A Clinical Trial May Help in Detecting Ovarian Cancer Early in Women over 50
Reviewed by: Yvette Williams-Brown, MD
Written by: Lauryn Feil
Ovarian cancer is the fifth most common cancer in women and the most common cause of gynecological cancer-related deaths, but there is not a reliable or standardized screening to prevent or catch ovarian cancer early. MD Anderson and other study sites, including UT Health Austin, are participating in a clinical trial to determine if a blood test could help detect ovarian cancer early in women who are post-menopausal.
“Unless a woman has a family history of ovarian cancer or the BRCA mutation, right now there isn’t a reliable screening to test for early signs of ovarian cancer in the general population of women,” says Yvette Williams-Brown, MD, gynecologic oncologist in both UT Health Austin’s Livestrong Cancer Institutes and Women’s Health, a clinical partnership between UT Health Austin and Ascension Seton, and principal study investigator for this site. “The purpose of this study is to see if a blood test, known as the CA-125 test, can help us detect ovarian cancer early in post-menopausal women, which is the population at the highest risk for developing ovarian cancer.”
The CA 125 blood test measures the concentration of the CA 125 glycoprotein antigen that is produced on the surface of cells and released into the bloodstream. The level of this antigen is typically higher than normal in women with ovarian cancer. However, it can also be higher than normal in pregnancy, endometriosis, pelvic inflammatory disease, menstruation, acute and chronic hepatitis, and non-cancerous diseases.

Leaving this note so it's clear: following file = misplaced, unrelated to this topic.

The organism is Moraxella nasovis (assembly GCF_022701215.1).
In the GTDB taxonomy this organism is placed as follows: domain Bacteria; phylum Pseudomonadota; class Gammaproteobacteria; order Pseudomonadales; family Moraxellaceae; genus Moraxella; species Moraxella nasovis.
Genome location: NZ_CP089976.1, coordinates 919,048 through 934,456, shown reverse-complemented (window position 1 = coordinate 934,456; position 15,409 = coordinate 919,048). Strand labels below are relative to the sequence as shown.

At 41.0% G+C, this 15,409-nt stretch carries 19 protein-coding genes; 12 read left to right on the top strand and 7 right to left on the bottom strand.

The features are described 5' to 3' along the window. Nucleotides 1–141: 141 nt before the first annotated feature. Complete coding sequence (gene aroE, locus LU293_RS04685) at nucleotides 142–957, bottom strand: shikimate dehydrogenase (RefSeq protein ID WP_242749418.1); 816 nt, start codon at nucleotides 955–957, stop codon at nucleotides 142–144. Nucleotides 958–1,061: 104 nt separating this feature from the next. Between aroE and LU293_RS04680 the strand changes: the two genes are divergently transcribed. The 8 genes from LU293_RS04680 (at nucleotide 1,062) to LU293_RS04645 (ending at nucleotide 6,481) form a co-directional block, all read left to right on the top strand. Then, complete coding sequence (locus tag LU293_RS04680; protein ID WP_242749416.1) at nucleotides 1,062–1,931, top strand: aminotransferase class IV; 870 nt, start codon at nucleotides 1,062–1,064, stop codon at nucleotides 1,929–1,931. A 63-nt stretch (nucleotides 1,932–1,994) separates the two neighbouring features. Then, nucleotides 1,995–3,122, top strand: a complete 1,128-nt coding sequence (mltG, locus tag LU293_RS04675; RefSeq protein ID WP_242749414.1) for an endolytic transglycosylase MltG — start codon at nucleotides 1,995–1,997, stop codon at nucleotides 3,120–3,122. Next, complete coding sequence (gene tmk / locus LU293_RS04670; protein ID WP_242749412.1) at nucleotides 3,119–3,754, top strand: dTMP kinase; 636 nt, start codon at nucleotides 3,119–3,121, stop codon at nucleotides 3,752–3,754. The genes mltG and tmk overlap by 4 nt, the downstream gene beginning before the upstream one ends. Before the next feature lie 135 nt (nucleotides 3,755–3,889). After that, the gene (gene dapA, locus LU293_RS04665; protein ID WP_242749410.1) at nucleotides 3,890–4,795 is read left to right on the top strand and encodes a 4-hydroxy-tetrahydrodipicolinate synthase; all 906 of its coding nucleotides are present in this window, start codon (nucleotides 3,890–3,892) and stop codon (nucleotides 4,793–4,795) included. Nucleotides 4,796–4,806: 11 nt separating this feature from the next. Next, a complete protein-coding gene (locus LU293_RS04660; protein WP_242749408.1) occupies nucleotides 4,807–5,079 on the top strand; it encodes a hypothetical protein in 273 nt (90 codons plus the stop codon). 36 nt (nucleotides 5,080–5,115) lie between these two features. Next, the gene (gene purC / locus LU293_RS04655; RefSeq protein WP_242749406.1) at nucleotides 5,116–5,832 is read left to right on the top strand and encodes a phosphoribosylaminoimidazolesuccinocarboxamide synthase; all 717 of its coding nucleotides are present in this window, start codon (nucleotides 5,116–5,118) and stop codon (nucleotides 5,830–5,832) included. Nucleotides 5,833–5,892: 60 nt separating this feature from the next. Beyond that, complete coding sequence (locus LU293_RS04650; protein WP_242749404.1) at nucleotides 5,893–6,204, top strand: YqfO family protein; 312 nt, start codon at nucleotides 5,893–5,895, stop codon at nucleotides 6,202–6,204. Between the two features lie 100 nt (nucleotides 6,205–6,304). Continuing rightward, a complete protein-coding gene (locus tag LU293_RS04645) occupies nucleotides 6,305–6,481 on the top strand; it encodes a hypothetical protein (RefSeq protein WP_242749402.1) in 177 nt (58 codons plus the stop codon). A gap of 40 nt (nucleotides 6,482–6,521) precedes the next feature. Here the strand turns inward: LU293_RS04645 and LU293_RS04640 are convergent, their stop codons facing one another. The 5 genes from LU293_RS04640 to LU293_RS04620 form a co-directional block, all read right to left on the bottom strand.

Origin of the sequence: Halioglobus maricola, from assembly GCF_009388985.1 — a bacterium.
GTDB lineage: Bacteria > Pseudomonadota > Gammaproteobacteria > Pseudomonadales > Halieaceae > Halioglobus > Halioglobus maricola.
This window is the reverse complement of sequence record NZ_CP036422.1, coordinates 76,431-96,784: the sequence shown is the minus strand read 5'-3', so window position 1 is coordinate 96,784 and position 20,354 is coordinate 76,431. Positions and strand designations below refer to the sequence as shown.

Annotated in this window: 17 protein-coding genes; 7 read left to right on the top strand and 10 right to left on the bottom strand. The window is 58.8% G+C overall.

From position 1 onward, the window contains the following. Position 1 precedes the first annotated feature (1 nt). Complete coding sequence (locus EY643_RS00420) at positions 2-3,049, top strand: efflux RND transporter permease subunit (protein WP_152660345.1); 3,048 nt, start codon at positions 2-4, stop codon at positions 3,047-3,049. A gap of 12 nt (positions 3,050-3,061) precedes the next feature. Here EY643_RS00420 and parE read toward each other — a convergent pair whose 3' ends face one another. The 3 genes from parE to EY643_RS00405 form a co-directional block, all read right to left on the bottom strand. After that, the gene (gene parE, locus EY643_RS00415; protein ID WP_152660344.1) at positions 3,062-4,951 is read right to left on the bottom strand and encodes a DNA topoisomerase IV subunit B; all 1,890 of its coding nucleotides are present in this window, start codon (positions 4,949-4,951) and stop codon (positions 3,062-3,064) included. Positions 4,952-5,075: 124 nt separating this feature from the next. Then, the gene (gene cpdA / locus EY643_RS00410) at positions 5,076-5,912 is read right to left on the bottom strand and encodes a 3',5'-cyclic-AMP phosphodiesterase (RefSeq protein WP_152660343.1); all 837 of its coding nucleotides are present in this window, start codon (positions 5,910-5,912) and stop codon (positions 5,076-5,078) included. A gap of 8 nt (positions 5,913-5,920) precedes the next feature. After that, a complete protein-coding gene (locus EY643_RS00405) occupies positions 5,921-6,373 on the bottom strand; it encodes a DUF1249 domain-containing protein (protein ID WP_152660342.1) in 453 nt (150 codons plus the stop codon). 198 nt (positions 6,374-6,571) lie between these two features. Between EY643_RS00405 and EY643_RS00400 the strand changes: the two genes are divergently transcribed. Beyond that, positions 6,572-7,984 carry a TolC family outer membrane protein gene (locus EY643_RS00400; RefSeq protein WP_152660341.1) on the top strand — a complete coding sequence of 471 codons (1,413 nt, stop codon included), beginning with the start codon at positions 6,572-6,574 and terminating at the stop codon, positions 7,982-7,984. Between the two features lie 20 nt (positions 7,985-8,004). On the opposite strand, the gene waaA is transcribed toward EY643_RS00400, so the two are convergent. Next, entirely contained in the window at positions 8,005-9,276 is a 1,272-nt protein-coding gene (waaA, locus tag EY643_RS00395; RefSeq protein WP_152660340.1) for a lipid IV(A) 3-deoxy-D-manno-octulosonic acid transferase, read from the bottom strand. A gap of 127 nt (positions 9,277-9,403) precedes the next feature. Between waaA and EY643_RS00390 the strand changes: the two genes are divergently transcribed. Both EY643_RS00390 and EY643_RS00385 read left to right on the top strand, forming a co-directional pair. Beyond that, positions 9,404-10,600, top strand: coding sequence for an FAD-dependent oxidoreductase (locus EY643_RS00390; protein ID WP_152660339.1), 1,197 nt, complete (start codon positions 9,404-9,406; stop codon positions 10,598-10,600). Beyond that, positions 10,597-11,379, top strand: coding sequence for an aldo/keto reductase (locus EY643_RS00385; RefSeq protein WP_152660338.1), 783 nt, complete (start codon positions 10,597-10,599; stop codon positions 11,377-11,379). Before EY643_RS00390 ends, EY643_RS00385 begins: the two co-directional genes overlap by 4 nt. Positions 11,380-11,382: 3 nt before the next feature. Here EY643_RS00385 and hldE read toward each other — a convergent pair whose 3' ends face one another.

The antigen levels from the blood sample along with patient information are put through an algorithm that determines potential next steps for patients who may be flagged as high-risk for ovarian cancer.
“The algorithm helps us triage patients into three categories. One being ‘low risk’ with a typical follow-up screening in one year. Two being ‘intermediate risk,’ where we would do a follow-up blood draw in three months. And three being ‘concerning or high risk,’ for which we may recommend the patient receive a transvaginal ultrasound so we can get a better idea of what the ovaries look like,” says Dr. Williams-Brown.
A transvaginal ultrasound, while not as invasive as surgery, can still be a discomforting experience for women so, only patients who pose a higher risk of developing or having ovarian cancer are sent to receive that screening. Surgery is the only method available to confirm ovarian cancer for certain.
Because of the way ovarian cancer spreads, it can be very difficult to detect early. Symptoms can also be similar to those of other conditions or simply common bodily experiences. The three most common symptoms that tend to be present in women with ovarian cancer are persistent abdominal or pelvic pain, bloating or fullness and urinary frequency.
“As it can be difficult to diagnose early, oftentimes ovarian cancer is caught at stage three or four where curing it can be much more difficult. If we can find a way to catch it early we could increase more favorable outcomes,” says Dr. Williams-Brown.
The clinical trial is currently open and free to anyone who meets the criteria below:
- Women between the ages of 50-74
- Post-menopausal (no period for one year or longer)
- No cancer treatment in the past 12 months
- Have at least one ovary
- Have a healthcare provider (someone that provides your annual well-woman exam, whom we can send follow-up results to)
By participating in this study, patients are helping to advance medical science and help others who may battle cancer in the future.